Local pizza restaurant wins Provo Green Business award

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Provo’s Sustainability and Natural Resources Committee is recognizing and awarding businesses who are making an effort to improve the environment. The most recent winner of Provo’s Green Business award is local restaurant Mozz Artisan Pizza.

Mozz is the fifth company in Provo to have won an award, with Nu Skin being the first to ever win in 2020. There are three levels of awards which can be presented to a company: the Honor Award, the Mayor’s Award and the Ultimate Dream Award.

Each award has certain requirements to qualify such as reducing water, electricity or emissions. To win an Honor Award, businesses must decrease their consumption in one of these categories by 5% from the previous year.

For the Mayor’s Award, businesses must reduce consumption use by 10% in two of those categories, and to win the highest award, the Ultimate Dream Award, businesses must reduce use in three categories.

The Provo Green Business award began as an initiative by the committee to support local businesses as they develop sustainable practices, according to Rick Cox, local business owner, committee member and creator of the award.

The Mayor’s Award sits at the front counter at Mozz Artisan Pizza. Provo businesses can qualify for these awards by reducing energy consumption. (Ashley Pun Eveson)

Four years ago, Cox realized local businesses needed to be awarded for sustainable practices. Cox runs a carwash and laundromat in town and has seen the growth in environmentally friendly business practices in Provo.

He came to Provo at age 14 and has seen change in the city since then as more people become aware of the need for sustainability.

“Twenty years ago, you’d say sustainability and people would say ‘Oh, what’s that?’ It was very difficult,” Cox said. “But now, we get the support of the city council and the mayor, we get the support of BYU. It seems like everybody understands how important sustainability is.”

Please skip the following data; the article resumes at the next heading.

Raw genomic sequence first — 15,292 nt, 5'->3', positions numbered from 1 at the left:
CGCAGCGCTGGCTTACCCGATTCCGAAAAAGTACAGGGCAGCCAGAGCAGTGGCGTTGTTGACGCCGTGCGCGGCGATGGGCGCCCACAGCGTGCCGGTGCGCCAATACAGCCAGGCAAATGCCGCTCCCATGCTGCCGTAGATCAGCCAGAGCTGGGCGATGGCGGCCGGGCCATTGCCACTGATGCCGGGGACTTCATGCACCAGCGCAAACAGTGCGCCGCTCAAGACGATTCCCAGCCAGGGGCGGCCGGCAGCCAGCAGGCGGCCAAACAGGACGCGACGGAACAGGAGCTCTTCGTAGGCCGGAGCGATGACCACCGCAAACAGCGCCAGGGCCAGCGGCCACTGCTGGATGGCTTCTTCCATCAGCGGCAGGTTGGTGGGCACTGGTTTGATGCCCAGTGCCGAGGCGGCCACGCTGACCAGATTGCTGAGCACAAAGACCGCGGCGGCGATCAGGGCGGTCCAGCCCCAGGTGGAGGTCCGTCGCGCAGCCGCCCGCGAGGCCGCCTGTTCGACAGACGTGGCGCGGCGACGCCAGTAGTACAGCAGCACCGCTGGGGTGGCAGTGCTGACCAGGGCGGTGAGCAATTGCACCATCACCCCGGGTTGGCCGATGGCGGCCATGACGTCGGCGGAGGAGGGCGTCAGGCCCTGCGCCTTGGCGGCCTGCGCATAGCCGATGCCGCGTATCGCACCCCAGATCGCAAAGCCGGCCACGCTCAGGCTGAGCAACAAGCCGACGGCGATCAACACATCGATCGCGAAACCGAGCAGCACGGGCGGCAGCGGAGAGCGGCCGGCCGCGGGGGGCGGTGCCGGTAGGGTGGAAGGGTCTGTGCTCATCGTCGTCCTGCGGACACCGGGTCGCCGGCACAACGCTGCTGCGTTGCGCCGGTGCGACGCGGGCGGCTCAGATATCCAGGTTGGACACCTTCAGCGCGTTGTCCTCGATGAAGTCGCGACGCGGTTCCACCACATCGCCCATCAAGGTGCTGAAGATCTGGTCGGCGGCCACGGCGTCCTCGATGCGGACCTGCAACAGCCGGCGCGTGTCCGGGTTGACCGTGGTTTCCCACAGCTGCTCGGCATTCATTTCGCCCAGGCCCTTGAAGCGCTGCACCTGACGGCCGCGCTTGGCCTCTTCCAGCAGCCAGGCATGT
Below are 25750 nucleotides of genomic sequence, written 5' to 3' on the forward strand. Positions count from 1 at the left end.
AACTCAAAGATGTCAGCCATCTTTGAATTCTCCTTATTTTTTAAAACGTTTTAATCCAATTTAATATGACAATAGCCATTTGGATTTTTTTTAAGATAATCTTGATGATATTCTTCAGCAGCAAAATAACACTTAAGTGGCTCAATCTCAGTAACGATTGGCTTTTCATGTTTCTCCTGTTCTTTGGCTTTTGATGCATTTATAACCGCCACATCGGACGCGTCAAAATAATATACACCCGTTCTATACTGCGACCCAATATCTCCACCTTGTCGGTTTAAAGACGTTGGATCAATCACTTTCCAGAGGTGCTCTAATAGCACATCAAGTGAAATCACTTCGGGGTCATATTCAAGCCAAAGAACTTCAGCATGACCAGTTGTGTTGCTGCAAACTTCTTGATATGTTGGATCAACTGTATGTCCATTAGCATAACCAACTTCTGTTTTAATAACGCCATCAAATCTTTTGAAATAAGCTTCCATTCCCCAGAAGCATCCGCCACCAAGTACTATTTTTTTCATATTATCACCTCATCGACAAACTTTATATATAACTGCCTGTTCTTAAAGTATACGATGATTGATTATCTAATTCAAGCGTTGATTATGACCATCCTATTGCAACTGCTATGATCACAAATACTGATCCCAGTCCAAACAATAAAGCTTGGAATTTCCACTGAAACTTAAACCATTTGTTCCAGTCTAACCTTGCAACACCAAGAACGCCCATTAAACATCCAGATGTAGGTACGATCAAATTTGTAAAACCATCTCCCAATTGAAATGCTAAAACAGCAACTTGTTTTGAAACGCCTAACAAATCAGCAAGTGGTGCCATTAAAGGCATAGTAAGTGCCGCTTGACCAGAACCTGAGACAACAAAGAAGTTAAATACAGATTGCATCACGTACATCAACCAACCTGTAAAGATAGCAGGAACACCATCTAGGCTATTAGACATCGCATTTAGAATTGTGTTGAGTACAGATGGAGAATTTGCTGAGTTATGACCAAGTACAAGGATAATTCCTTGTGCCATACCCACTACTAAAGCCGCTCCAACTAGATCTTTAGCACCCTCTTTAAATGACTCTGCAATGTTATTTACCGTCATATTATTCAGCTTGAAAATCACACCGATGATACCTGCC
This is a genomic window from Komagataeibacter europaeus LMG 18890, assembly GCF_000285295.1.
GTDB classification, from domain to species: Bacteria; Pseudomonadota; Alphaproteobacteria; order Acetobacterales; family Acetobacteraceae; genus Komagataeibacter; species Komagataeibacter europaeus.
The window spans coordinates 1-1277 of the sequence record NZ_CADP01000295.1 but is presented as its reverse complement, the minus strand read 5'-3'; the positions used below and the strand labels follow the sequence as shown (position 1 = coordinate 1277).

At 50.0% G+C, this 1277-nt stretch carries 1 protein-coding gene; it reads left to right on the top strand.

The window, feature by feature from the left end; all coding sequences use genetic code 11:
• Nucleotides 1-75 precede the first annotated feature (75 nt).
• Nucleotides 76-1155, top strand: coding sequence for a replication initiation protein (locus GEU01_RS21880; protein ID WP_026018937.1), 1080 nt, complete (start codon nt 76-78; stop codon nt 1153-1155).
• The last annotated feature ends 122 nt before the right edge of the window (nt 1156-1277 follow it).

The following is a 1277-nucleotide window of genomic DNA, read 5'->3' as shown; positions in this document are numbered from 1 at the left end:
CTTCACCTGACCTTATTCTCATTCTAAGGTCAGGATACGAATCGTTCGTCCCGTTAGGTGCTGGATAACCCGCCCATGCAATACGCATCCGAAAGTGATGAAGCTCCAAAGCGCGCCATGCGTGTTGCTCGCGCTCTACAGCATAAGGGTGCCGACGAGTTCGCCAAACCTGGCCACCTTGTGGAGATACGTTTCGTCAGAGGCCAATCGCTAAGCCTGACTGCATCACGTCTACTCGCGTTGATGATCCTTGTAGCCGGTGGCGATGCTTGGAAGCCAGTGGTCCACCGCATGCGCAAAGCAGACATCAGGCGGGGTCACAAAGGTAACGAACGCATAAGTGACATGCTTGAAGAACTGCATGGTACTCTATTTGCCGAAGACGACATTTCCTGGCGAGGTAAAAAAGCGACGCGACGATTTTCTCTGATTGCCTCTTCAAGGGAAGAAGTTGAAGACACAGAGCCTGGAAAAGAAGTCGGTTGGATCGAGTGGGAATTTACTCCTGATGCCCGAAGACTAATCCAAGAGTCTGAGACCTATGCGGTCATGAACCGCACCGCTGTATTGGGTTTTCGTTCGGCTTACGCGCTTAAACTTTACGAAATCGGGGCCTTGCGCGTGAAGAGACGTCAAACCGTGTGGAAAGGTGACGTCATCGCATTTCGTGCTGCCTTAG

Leading by example, Cox replaced neon lights in his laundromat in order to lower consumption by 10%, even though it came at a cost to his business.

Cox works with another member of the committee, Mary Eargle, to search for businesses who are interested in the award.

Eargle seeks out businesses in the Provo area to begin the process of qualifying for the award and Cox vets the businesses. A lot of the time, businesses are close to winning the awards, and just have to make small changes to qualify, Cox said.

For Eargle, the movies “WALL-E” and “Princess Mononoke” inspired her to get more involved with the environment when she was young. Now, she searches for ways to support local businesses in sustainability efforts.

“I worked at a restaurant and I know how wasteful they can be, how much plastic and things are thrown away. So I do hope that people in Provo start to care more,” Eargle said.

Mozz Artisan Pizza is a pizza restaurant opened in 2019 by Jared and Erin Neiswender in downtown Provo. The business won the Mayor’s Award of green business in Nov. 2021.

The handcrafted pizza oven at Mozz Artisan Pizza is decorated with 22,222 tiles. The restaurant offsets carbon emissions by planting trees. (Ashley Pun Eveson)

Mozz strives to use fresh ingredients sourced from local Utah vendors and makes mozzarella every day in-house, Jared Neiswender said.

Working with more than 30 different Utah businesses lowers emissions typically generated from importing ingredients, Cox said. Choosing to buy locally is one of the great things Mozz is doing to reduce emissions, Cox said.

There are no single-use plastics in the restaurant, and all the packaging is biodegradable and compostable. Mozz participates in the city’s recycling program, and LED lights are used to save electricity throughout the restaurant.

A sign in Mozz shows the importance of supporting local businesses to help the economy and the environment. Mozz Artisan Pizza buys from 30 different local companies in Utah. (Ashley Pun Eveson)

The carbon from the handcrafted pizza oven is minimized by donating to a nonprofit organization called One Tree Planted, which plants a tree for each dollar donated.

“Being a part of the capitalist system doesn’t have to be evil. You can make good choices that benefit the community and everyone around it. So that’s our philosophy — to be good instead of taking as much as we can get,” Jared Neiswender said.

Social sustainability is also a key factor in their business. They pay a $15 minimum wage and offer dental health insurance, tuition reimbursement and an enjoyable work culture for their employees in addition to being environmentally sustainable, Jared Neiswender said.

Through their different efforts, Eargle said Mozz is doing a good job at being environmentally friendly.

As sustainability starts to gain more traction in Provo, the committee is continuing to look for more businesses to award. Aspiring entrepreneurs can help contribute by planning on creating sustainable businesses.

“It would be great for future business owners to think about sustainable practices and to implement them when they start their own businesses,” Eargle said.

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